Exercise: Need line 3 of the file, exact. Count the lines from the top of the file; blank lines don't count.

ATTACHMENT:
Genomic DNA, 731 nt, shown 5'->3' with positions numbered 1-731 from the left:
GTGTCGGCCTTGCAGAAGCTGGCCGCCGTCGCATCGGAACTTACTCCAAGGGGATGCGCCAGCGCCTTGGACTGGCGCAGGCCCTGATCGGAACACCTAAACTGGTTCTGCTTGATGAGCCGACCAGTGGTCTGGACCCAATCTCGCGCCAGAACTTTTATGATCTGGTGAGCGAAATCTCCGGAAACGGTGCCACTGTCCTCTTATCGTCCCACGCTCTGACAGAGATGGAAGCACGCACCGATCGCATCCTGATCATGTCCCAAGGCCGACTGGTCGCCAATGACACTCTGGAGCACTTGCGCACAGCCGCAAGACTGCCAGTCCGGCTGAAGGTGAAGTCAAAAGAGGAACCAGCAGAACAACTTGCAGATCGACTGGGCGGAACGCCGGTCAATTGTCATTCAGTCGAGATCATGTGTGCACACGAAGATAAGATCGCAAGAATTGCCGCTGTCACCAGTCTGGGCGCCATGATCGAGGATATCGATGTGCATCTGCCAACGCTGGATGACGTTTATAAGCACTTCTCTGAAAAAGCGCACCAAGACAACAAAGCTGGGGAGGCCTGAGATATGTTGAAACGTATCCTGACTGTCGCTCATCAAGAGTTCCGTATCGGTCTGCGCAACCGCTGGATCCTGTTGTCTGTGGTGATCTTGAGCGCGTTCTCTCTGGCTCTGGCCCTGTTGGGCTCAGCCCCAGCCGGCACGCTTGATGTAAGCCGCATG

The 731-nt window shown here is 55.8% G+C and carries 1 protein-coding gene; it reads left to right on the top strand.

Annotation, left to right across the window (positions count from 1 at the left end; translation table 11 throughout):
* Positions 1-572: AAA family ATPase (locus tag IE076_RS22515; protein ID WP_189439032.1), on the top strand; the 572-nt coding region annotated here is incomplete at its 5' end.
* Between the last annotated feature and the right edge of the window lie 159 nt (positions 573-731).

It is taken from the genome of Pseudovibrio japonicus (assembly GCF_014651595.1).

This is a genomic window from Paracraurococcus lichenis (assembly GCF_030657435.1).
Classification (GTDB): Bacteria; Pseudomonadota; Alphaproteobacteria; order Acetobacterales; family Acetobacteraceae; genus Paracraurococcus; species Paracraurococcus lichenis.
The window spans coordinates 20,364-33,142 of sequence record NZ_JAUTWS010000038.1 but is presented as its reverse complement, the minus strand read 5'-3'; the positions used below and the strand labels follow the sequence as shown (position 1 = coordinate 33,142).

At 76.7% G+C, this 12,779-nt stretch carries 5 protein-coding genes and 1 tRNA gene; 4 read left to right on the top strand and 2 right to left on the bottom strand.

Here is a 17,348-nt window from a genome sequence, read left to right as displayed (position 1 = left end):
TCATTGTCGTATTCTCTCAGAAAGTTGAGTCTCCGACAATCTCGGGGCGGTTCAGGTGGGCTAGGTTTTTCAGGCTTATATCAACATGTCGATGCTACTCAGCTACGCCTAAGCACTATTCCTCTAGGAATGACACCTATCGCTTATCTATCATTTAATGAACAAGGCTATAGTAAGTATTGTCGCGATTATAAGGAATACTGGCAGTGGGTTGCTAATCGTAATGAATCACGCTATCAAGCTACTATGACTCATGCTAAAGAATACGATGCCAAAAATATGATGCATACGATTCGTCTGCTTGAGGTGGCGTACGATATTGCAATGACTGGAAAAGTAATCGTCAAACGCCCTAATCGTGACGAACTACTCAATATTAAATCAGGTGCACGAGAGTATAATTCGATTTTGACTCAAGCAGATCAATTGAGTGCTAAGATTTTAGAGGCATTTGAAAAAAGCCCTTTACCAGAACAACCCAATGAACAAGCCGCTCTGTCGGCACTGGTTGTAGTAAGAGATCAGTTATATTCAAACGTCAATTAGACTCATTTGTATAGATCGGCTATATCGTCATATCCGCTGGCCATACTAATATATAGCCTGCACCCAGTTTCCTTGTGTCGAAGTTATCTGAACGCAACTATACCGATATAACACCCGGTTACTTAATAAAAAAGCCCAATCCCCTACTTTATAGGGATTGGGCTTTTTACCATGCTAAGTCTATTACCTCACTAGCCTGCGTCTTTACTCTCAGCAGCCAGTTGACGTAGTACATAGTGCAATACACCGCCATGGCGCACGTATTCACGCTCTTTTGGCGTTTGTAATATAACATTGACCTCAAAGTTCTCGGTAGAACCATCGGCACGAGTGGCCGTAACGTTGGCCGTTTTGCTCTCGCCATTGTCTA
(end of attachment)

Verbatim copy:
The 731-nt window shown here is 55.8% G+C and carries 1 protein-coding gene; it reads left to right on the top strand.